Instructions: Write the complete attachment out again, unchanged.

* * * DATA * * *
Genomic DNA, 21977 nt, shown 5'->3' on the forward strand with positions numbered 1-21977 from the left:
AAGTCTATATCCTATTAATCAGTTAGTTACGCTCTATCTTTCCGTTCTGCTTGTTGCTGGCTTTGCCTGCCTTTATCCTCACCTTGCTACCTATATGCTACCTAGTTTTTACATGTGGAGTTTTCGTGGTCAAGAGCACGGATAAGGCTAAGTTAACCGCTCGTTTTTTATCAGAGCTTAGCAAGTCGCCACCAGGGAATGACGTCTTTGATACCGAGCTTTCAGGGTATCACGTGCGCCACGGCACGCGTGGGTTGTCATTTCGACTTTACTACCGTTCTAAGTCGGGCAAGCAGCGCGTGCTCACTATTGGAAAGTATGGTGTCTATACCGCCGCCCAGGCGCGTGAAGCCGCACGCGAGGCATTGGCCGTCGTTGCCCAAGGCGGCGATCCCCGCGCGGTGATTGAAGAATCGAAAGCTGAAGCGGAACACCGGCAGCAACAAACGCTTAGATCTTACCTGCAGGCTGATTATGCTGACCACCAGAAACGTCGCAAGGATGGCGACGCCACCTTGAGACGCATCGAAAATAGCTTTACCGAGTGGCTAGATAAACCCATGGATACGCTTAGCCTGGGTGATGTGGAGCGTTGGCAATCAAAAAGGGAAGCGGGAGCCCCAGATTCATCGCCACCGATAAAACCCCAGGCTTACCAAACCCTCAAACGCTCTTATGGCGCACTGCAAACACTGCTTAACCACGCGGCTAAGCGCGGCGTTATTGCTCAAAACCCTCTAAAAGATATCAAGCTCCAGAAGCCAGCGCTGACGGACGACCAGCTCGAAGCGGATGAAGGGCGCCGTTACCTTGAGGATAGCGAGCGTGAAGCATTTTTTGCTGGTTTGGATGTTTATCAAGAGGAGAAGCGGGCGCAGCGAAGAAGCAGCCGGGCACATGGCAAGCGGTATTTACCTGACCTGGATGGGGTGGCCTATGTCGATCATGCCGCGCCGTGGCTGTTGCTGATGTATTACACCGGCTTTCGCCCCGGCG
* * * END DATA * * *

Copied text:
Genomic DNA, 21977 nt, shown 5'->3' on the forward strand with positions numbered 1-21977 from the left:
AAGTCTATATCCTATTAATCAGTTAGTTACGCTCTATCTTTCCGTTCTGCTTGTTGCTGGCTTTGCCTGCCTTTATCCTCACCTTGCTACCTATATGCTACCTAGTTTTTACATGTGGAGTTTTCGTGGTCAAGAGCACGGATAAGGCTAAGTTAACCGCTCGTTTTTTATCAGAGCTTAGCAAGTCGCCACCAGGGAATGACGTCTTTGATACCGAGCTTTCAGGGTATCACGTGCGCCACGGCACGCGTGGGTTGTCATTTCGACTTTACTACCGTTCTAAGTCGGGCAAGCAGCGCGTGCTCACTATTGGAAAGTATGGTGTCTATACCGCCGCCCAGGCGCGTGAAGCCGCACGCGAGGCATTGGCCGTCGTTGCCCAAGGCGGCGATCCCCGCGCGGTGATTGAAGAATCGAAAGCTGAAGCGGAACACCGGCAGCAACAAACGCTTAGATCTTACCTGCAGGCTGATTATGCTGACCACCAGAAACGTCGCAAGGATGGCGACGCCACCTTGAGACGCATCGAAAATAGCTTTACCGAGTGGCTAGATAAACCCATGGATACGCTTAGCCTGGGTGATGTGGAGCGTTGGCAATCAAAAAGGGAAGCGGGAGCCCCAGATTCATCGCCACCGATAAAACCCCAGGCTTACCAAACCCTCAAACGCTCTTATGGCGCACTGCAAACACTGCTTAACCACGCGGCTAAGCGCGGCGTTATTGCTCAAAACCCTCTAAAAGATATCAAGCTCCAGAAGCCAGCGCTGACGGACGACCAGCTCGAAGCGGATGAAGGGCGCCGTTACCTTGAGGATAGCGAGCGTGAAGCATTTTTTGCTGGTTTGGATGTTTATCAAGAGGAGAAGCGGGCGCAGCGAAGAAGCAGCCGGGCACATGGCAAGCGGTATTTACCTGACCTGGATGGGGTGGCCTATGTCGATCATGCCGCGCCGTGGCTGTTGCTGATGTATTACACCGGCTTTCGCCCCGGCG